Dying comfortably at hospital

16th March 2017
Ernesto's Briefs
Column

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By Ernest Moloi -


I hear some people say that Dorcas Makgato is acquitting herself admirably at that rebranded ministry of Health and Wellness. Good for her. I like the fact that she’s tackling the debilitating incidence of non-communicable diseases head-on by focussing on preventative measures such as eating well and exercising.

Let me hasten though to say that we also need infrastructure at community levels to mount gym facilities in our quest to achieve this noble aim. Certainly, some of the many open spaces that dart the width and breadth of our towns and cities can be utilised for this purpose. They’ll even attract informal traders as members of the community to gather around them to exercise and learn about healthy eating.On the flipside, I am concerned about the quality of our health care system. The growing tendency by our referral hospitals to willy-nilly discharge patients facing imminent death is a cause for serious concern, that requires urgent intervention.

I am aware that our hospitals don’t have palliative care specialists, but to ‘throw out’ terminally-ill patients from an institution with the requisite personnel and equipment to handle such patients into the untrained hands of family members is to say the least, insensitive.

Such conduct persuades one to assume that our health system is vengeful and spites clients for not paying ‘adequately’ towards their health care! Otherwise, why is patient care at private hospitals top-notch? It’s because those that can afford private medical care pay handsomely for the service. In our case, public health care system is beset with malpractice litigation arising mostly from disgruntled patients and their families over alleged negligence; our hospitals are over-crowded thereby rendering care for terminally-ill patients a luxury, hence the hurry by management to offload them to their families without a proper interrogation of the repercussions.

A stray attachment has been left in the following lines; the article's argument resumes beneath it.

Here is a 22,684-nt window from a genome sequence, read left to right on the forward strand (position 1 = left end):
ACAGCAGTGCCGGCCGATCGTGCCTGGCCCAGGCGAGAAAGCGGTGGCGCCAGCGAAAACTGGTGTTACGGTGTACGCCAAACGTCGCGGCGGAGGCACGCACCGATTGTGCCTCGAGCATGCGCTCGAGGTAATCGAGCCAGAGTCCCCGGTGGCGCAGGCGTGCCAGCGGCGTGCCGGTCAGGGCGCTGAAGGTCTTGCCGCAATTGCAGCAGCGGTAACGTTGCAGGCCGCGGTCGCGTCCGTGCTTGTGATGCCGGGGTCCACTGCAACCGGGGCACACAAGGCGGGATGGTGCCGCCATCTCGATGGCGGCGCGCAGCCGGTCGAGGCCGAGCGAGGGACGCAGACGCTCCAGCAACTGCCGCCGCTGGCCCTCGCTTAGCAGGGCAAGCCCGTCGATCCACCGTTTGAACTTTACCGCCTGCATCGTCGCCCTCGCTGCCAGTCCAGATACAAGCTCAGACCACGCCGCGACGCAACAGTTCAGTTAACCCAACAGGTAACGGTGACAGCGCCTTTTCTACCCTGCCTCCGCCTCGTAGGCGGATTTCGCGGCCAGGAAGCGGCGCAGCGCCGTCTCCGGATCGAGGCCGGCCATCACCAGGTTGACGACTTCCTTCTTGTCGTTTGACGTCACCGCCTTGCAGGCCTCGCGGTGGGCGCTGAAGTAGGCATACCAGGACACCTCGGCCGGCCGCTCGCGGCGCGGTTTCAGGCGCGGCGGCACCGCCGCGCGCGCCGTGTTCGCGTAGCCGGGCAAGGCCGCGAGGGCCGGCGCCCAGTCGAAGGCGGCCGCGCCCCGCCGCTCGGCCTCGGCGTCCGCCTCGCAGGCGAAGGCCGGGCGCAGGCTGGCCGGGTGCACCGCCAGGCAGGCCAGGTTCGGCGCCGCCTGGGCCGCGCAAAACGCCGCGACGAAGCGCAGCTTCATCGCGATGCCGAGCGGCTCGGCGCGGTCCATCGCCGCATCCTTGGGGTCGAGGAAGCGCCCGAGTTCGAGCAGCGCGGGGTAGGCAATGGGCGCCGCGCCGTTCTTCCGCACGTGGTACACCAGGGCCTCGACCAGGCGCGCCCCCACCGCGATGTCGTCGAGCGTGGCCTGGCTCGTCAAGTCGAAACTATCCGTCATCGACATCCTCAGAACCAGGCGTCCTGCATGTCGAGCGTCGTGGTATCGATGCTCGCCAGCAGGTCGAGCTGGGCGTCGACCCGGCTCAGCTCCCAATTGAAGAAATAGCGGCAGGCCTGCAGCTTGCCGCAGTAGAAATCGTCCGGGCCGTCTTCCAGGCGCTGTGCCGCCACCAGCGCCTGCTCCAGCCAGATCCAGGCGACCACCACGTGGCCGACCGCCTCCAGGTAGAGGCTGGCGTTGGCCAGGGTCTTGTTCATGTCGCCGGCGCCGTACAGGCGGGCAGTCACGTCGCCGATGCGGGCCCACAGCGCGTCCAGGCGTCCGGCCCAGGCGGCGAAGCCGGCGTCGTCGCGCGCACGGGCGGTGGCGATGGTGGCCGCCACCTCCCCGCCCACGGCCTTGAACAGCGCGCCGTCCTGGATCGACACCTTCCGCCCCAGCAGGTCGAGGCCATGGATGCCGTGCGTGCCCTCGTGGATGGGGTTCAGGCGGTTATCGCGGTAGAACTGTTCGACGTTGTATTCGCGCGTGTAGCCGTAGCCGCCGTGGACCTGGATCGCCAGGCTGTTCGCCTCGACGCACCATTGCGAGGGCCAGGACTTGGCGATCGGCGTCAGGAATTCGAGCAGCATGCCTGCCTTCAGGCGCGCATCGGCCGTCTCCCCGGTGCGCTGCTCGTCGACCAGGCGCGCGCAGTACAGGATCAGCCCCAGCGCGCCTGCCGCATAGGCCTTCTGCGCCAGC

The waiting period is another grey area at our hospitals. Imagine bringing a patient diagnosed with kidney failure to hospital today and he is booked to see a doctor a year from now? This is the reality at our hospitals that Minister Makgato must also address.The masses of our people that patronise these facilities are beginning to sense that our health care system is just a façade, especially that people in high places don’t ever use it: rather they seek the best medical care across the border in South Africa or fly to Europe and the Americas for treatment.

In addition to trumpeting the preventive measures against NCDs, Makgato must also investigate the relationship between the growing incidence of NCDs and society’s consumption of genetically modified foods. Are you not worried that our 20 year olds look like 50 year olds? Our kids grow pot bellies and beards before their dads and girls develop breasts, or get their periods much earlier!Although not a health expert, I suspect our bodies are a product of the foods we consume, and we can’t just blame oil for obesity, there are other factors at play – and certainly GMOs that find their way into our breakfast, lunch and dinners, are to blame.




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